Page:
In malaria endemic areas, where asymptomatic infections are highly prevalent, the detection of malaria parasites in persons with fever is not sufficient criteria for distinguishing malaria from other causes of fever. Methods based on parasite density are widely used to confirm or discard the diagnosis of P. falciparum clinical malaria and to assess the burden of malaria [21], [22], [25][27], but these methods have never been applied to P. malariae and to P. ovale. To our knowledge the only comprehensive study of P. malariae morbidity in tropical Africa is the work of Miller [16] in Liberia who investigated the level of parasitemia associated with fever in a cohort of 20 adults aged from 20 to 30 years and 10 children aged from 3 to 7 years. Seven attacks were attributed to P. malariae during the study period, including two among adults with parasitemia ranging from 22 to 136/µl (mean: 79/µl) and five among children with parasitemia ranging from 1,650 to 5,935/µl (mean: 3,172/µl). In our study, in contrast to P. falciparum and P. ovale, P. malariae attacks in each age group were often associated with levels of parasitemia only scarcely higher than levels of parasitemia commonly observed during asymptomatic infections. In the case of P. ovale, we presented in a previous paper an analysis of the relationship between parasitemia and fever in Dielmo during the period 1990 to 1996 using a case control approach [19]. Results indicated that only parasite densities ≥800/µl were significantly associated with clinical symptoms. A constant threshold value of 800/µl for all age-groups during 20 years would have given 261 clinical P. ovale attacks, i.e. 42 attacks more than the 219 attacks measured by the age-dependent threshold-effect model, most of these additional attacks occurring in children under 10 years.

The incidence of P. ovale and P. malariae attacks in Dielmo population was much lower than the incidence of P. falciparum attacks. Using a similar model, 7,978 P. falciparum malaria attacks were diagnosed between October 1990 and December 2010 [22]. All P. ovale and P. malariae attacks were mild and of short duration, but fever was often high and one P. ovale attack was responsible for a stillbirth. P. malariae was more involved than P. ovale in mixed infections with P. falciparum, even at high parasitemia. There were 7 attacks due to P. ovale and 3 attacks due to P. malariae within 15 days of a P. falciparum clinical attack.

Although an analysis of interaction between malaria species and the presumed respective roles of species-specific and cross immunity is out of the scope of this paper, some observations are of interest. Both P. ovale and P. malariae first infections and attacks in infants were observed during the third month of life, although the mothers of these infants have spent much of their life under high transmission conditions, suggesting that materno-transmitted immunity was insufficient to prevent infection and disease, this in particular when there was no pre-existing P. falciparum infection. In children, the incidence of P. ovale and P. malariae attacks was much lower than expected from data on incidence (P. ovale) or prevalence (P. malariae) of patent infections as measured by bi-weekly, weekly or monthly microscopy [8], and this was particularly the case during the first years of the project when the prevalence of P. falciparum asymptomatic infections was maximum. The duration of patent infections was much shorter for P. ovale than for P. malariae and the dynamics of parasitemia differed (even when considering than microscopic examination underestimates parasite prevalence compared to PCR studies [28], [29]), clearly indicating that only a low proportion of new infections in a low number of individuals each year were responsible for a clinical attack, and suggesting a protective role of co-infections with P. falciparum. In fact most P. ovale clinical attacks occurred in individuals free of malaria parasites the previous days or weeks (independently of P. falciparum malaria treatments), but this was less the case for P. malariae attacks. Furthermore, no marked peak of parasitemia was observed for most P. malariae attributed clinical attacks, and since most P. malariae infections were long lasting with often high levels of chronic parasitemia in several children, it remains unclear to what extent our model was able to provide accurate measurements of P. malariae morbidity for all individuals. The two children who were attributed 13 and 9 P. malariae attacks were permanent resident of Dielmo and suffered these attacks between ages 2–13 years and 7–13 years, respectively.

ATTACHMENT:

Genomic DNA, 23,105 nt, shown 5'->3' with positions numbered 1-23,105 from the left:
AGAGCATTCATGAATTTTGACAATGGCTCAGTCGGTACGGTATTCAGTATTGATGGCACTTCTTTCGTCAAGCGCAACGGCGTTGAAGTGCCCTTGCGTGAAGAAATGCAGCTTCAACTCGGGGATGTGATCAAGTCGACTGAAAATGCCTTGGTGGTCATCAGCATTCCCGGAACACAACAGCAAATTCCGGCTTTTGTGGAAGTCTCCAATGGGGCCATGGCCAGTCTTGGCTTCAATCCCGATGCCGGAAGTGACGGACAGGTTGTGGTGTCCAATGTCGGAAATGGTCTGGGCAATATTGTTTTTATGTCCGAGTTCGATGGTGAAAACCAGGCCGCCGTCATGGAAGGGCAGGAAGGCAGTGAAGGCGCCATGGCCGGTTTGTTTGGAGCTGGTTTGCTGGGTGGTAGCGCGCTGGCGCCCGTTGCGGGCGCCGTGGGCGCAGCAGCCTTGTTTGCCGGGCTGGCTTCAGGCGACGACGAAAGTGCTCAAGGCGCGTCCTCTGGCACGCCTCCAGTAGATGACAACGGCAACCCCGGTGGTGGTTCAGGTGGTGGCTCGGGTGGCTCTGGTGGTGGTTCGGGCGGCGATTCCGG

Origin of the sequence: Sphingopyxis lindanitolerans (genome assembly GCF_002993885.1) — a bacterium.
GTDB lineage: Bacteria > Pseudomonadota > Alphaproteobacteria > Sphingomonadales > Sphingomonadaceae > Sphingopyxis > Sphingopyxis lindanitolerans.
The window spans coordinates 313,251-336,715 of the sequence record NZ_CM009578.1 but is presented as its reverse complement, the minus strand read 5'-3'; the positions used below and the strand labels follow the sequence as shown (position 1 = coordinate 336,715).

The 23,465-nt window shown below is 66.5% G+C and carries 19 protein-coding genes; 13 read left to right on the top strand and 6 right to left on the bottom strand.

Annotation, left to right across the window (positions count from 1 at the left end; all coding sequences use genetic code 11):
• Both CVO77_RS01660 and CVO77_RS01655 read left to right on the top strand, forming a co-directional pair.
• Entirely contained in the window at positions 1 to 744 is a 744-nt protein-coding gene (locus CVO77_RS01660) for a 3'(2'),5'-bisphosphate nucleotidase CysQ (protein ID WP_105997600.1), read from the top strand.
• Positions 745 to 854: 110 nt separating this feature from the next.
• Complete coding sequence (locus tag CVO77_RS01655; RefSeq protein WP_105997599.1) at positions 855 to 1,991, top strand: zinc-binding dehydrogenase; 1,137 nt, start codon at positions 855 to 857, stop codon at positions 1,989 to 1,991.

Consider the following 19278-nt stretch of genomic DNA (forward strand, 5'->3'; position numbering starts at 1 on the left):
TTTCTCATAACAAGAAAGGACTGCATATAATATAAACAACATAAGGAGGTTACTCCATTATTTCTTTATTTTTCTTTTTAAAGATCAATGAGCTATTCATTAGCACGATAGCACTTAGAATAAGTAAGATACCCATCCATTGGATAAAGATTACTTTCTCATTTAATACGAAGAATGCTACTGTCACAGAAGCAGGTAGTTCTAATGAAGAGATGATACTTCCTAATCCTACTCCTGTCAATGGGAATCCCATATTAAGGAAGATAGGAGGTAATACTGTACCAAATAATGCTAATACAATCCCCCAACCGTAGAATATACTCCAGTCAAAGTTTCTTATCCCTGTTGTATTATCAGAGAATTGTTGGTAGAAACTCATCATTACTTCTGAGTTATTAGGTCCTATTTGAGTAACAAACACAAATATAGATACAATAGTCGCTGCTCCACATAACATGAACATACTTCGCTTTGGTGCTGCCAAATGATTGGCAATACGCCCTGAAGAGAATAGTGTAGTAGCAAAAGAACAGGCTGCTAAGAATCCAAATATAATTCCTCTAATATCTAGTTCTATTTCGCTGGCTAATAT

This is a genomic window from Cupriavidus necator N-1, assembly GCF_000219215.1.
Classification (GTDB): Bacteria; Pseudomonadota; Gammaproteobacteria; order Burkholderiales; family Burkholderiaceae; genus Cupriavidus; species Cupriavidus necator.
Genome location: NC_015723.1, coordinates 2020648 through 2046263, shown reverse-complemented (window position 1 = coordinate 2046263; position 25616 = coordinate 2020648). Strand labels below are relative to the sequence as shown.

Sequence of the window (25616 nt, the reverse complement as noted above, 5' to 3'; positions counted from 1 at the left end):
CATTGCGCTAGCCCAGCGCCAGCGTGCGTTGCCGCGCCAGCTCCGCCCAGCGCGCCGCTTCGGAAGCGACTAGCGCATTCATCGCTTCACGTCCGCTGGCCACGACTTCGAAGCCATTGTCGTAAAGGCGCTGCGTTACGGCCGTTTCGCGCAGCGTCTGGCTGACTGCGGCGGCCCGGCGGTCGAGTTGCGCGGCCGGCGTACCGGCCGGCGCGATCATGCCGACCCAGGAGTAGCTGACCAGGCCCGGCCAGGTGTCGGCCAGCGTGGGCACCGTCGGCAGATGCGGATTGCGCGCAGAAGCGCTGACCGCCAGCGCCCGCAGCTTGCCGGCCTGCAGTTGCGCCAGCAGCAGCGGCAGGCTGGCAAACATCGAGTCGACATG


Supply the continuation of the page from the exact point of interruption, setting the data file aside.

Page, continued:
Almost one third (31.1%) of P. ovale clinical attacks occurred among adults, versus only 8.6% for P. malariae. For both species a high proportion of clinical attacks occurred among permanent residents of Dielmo. On average, the mean incidence density of clinical attacks in adults was 2.9 fold higher for P. ovale (0.023 attacks per person per year) than for P. malariae (0.008 attacks per person per year). These results suggest that at least for some individuals continuously exposed since birth to many reinfections by P. ovale and P. malariae, acquired immunity may be lost or insufficient to prevent any clinical attack. However, as also observed for P. falciparum attacks, the duration of fever and other symptoms rarely exceeded one or two days, even when no antimalarials were given [30].

Chronic nephrotic syndromes attributed to P. malariae have been reported in the literature [5], [31], [32]. They carry a high rate of mortality both in children and adults, but this association remains at least in part controversial and was not specifically investigated in our study. During the 20-year period of surveillance, 60 deaths occurred in Dielmo villagers, including two deaths with a renal failure which were unlikely related to P. malariae (one men and one women aged 78 and 71 years, respectively). In the case of P. ovale, life-threatening illness may also occur at least occasionally, as recently reported in a non-immune traveler returning from Nigeria [33].

Although representing together only 5.9% of the whole malaria morbidity among Dielmo villagers, P. ovale and P. malariae were a relatively common cause of morbidity in most age groups, including adults, until the recent dramatic decrease of malaria that followed the introduction of new control policies combining ACTs and LLINs. P. ovale and P. malariae may remain an important cause of morbidity in many areas of tropical Africa.

Acknowledgments

We thank the villagers of Dielmo for their continuous support to our project. We thank all the staff of IRD and Pasteur Institutes of Dakar and Paris who contributed to design, healthcare, data collection and data treatment during the 20 years of the project. We thank Hilaire Bouganali and Fambaye Dieye-Ba for their invaluable expert examination of thick blood films.

Author Contributions

Conceived and designed the experiments: JFT. Performed the experiments: C. Roucher JFT. Analyzed the data: C. Roucher C. Rogier JFT. Contributed reagents/materials/analysis tools: CS AT JFT. Wrote the paper: JFT C. Roucher.